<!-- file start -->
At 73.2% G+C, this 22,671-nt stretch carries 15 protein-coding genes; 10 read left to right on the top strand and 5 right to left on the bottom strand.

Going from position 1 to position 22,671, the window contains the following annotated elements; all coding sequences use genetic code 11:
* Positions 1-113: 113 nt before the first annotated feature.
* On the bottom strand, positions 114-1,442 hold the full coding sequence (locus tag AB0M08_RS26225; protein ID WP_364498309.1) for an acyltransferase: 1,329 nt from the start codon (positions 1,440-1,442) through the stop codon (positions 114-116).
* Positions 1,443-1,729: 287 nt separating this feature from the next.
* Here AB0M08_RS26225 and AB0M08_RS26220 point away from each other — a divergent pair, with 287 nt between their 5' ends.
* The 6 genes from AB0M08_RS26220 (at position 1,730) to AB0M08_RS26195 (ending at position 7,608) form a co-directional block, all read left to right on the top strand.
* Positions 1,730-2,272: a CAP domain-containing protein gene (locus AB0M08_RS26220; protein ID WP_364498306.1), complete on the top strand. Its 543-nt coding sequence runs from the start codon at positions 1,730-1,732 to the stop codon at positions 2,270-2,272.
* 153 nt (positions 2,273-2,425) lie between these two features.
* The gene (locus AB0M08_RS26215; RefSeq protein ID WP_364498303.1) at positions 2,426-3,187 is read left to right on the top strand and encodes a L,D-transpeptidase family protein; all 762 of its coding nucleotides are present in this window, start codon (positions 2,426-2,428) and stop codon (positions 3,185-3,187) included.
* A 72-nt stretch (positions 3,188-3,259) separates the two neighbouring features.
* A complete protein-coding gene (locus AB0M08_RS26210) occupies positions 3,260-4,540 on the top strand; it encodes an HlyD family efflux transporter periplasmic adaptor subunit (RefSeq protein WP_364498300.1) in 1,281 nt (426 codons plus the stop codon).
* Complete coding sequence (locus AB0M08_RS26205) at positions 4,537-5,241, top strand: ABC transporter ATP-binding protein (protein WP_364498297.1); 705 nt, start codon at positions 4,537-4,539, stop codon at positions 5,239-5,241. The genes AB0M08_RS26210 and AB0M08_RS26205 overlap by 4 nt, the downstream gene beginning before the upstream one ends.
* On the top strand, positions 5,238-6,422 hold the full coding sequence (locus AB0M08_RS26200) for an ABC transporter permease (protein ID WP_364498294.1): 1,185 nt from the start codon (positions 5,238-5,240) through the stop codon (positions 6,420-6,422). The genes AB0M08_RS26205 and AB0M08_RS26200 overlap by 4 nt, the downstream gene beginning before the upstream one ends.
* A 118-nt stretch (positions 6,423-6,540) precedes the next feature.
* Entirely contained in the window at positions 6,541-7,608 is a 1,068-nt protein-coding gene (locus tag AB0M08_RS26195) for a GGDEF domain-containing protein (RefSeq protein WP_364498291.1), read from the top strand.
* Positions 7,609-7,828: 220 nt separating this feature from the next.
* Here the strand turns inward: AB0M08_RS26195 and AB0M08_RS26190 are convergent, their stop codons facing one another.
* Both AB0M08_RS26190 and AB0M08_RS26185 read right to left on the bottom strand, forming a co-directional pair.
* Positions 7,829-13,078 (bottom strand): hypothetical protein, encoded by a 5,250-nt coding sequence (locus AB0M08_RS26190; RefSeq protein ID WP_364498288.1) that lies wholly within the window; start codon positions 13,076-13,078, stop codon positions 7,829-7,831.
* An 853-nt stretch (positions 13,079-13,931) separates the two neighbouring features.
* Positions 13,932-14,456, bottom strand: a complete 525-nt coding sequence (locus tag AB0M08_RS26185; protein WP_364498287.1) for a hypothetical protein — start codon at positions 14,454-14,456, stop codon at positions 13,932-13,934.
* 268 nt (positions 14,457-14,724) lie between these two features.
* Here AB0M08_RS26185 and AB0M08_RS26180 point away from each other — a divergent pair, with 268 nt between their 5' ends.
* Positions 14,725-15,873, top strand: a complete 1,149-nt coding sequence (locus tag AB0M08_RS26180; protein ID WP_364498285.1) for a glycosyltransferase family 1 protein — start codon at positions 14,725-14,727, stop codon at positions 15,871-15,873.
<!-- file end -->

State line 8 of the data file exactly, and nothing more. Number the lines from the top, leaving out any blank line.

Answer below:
* Positions 1,730-2,272: a CAP domain-containing protein gene (locus AB0M08_RS26220; protein ID WP_364498306.1), complete on the top strand. Its 543-nt coding sequence runs from the start codon at positions 1,730-1,732 to the stop codon at positions 2,270-2,272.